“Should retailers open stores in malls or look outside for better results?” by Tom Ryan plus 20 experts weigh in on the discussion via Retail Wire

“Should retailers open stores in malls or look outside for better results?” by Tom Ryan plus 20 experts weigh in on the discussion via Retail Wire

Bath & Body Works, among several chains reorienting their footprint away from malls, added 95 off-mall North American stores in 2022 and plans to open approximately 90 more in 2023.

Forty-five of the stores Bath & Body Works closed in 2022 were principally in-mall locations.

Among other mall mainstays, Macy’s has earned the most attention with its off-mall push around its smaller Market by Macy’s and Bloomie’s concepts. On its quarterly call in December, CEO Jeff Gennette said off-mall enables Macy’s to reach new markets, fill in existing ones and replace locations that were in exited enclosed shopping malls. He said 60 percent of the U.S. brick-and-mortar retail is conducted outside malls, where Macy’s remains significantly underpenetrated.

Gap has set a goal of having 80 percent of its namesake Gap locations outside of malls by early 2024. Journeys, Foot Locker, Sephora and Victoria’s Secret are all also emphasizing off-mall expansion.

On a quarterly call last December, Martin Waters, Victoria’s Secret’s CEO, said the chain has been “very pleased” with its newer off-mall locations and indicated off-mall “could be a very good backfill to downward pressure that there will be on some D and E malls across the United States.”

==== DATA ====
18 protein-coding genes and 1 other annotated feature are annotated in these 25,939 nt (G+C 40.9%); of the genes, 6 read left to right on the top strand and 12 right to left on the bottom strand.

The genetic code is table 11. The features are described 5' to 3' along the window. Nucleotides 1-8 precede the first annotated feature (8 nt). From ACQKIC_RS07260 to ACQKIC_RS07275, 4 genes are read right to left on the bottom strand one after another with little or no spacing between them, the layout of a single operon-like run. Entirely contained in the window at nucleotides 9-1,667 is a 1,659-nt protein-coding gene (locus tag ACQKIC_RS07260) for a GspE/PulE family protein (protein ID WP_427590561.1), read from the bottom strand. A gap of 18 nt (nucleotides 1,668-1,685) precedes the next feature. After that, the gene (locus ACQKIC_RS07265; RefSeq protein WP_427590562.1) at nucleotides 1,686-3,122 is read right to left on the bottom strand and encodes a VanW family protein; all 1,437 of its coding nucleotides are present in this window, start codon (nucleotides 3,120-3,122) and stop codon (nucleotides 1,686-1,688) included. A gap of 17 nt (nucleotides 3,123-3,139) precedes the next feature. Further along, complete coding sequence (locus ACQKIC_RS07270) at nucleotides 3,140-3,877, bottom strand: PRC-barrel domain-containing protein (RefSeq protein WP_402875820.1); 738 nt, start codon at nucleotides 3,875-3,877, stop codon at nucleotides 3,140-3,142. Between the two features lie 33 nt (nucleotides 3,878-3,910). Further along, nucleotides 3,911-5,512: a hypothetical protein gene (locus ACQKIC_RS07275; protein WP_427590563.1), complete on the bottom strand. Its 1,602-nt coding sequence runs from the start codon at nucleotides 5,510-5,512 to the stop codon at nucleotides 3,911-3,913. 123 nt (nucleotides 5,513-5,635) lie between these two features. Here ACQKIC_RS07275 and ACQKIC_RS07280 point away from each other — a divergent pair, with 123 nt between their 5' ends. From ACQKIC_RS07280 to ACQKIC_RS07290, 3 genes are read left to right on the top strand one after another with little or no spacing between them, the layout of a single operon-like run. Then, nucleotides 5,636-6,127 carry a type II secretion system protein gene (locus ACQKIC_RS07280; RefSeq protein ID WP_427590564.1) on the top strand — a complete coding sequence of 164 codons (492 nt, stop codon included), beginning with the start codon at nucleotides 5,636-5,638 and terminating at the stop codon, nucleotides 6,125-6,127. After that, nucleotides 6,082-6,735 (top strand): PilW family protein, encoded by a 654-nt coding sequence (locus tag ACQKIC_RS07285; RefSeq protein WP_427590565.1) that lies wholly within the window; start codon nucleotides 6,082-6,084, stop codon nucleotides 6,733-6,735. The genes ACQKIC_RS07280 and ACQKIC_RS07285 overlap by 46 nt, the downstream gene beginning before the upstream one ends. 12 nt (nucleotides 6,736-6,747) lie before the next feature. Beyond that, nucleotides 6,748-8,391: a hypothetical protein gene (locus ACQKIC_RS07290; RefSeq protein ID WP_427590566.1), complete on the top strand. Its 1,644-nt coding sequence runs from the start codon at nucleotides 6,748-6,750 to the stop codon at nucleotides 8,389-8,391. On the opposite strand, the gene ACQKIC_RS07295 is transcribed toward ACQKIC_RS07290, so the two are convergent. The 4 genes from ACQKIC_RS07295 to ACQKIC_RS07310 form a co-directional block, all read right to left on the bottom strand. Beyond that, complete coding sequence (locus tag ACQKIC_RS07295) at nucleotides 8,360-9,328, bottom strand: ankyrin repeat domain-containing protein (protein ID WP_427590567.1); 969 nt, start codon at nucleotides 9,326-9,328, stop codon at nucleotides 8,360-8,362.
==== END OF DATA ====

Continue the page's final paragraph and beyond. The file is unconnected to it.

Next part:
Mall traffic, however, has recovered strongly over the last two years. Simon Property Group, the largest mall owner in the U.S., ended the year with an occupancy rate of 94.9 percent for malls and outlets, up from 93.4 percent last year and just behind the 95.1 percent rate seen at pre-pandemic 2019’s close.

CEO David Simon last fall fretted about the “so-called negative mall narrative” given the ongoing improvement.

In its “Retail Trends Forecast 2023” study, found top-tier malls “thriving” with retailers and non-traditional tenants, such as gyms, co-working spaces and medical practices, fighting for limited space. The competition is creating opportunities for second-tier malls. stated, “Retailers that had struggled to stand out within a packed top-tier mall may find that their role in a lower-class mall is actually elevated, giving them a stronger position within the market and more sales. And if these malls shift their focus from competing with the regional supermalls to focusing on specific audiences or providing differentiated experiences, the potential symbiosis can be powerful.”

DISCUSSION QUESTIONS: Does the growth opportunity for traditional mall-based chains still appear bigger off-mall or is the view of enclosed shopping malls overly pessimistic? How would you grade the pros and cons of mall and off-mall locations for retailers that have traditionally operated stores in malls?

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20 Comments on “Should retailers open stores in malls or look outside for better results?”

Bob Amster, Principal, Retail Technology Group

The nature and offering of malls is evolving for the better. The traditional mall of yesteryear will be replaced, therefore it is not a bad move for some retailers to return to the malls. However it has to be the retailer’s pick as into which malls they move.

Dick Seesel, Principal, Retailing In Focus LLC

Comparing mall traffic to what it was during the depths of the pandemic is not a cause for celebration. “A” malls and some “B” malls are the healthiest but the fate of many other regional malls was sealed long before 2020. The massive amount of anchor closings (starting with Sears and J.C. Penney) hasn’t made things easier, despite developers’ efforts to “reinvent” them with workout spaces, movie theaters and restaurants.

Off-mall has been “the future” for a long time, especially as consumers search for convenience and as they do more of their shopping online anyway.

Cathy Hotka, Principal, Cathy Hotka & Associates

My home in DC is three blocks away from two shuttered malls, and my house in Florida is three blocks away from a shuttered mall. Any questions?

Ken Morris, Managing Partner Cambridge Retail Advisors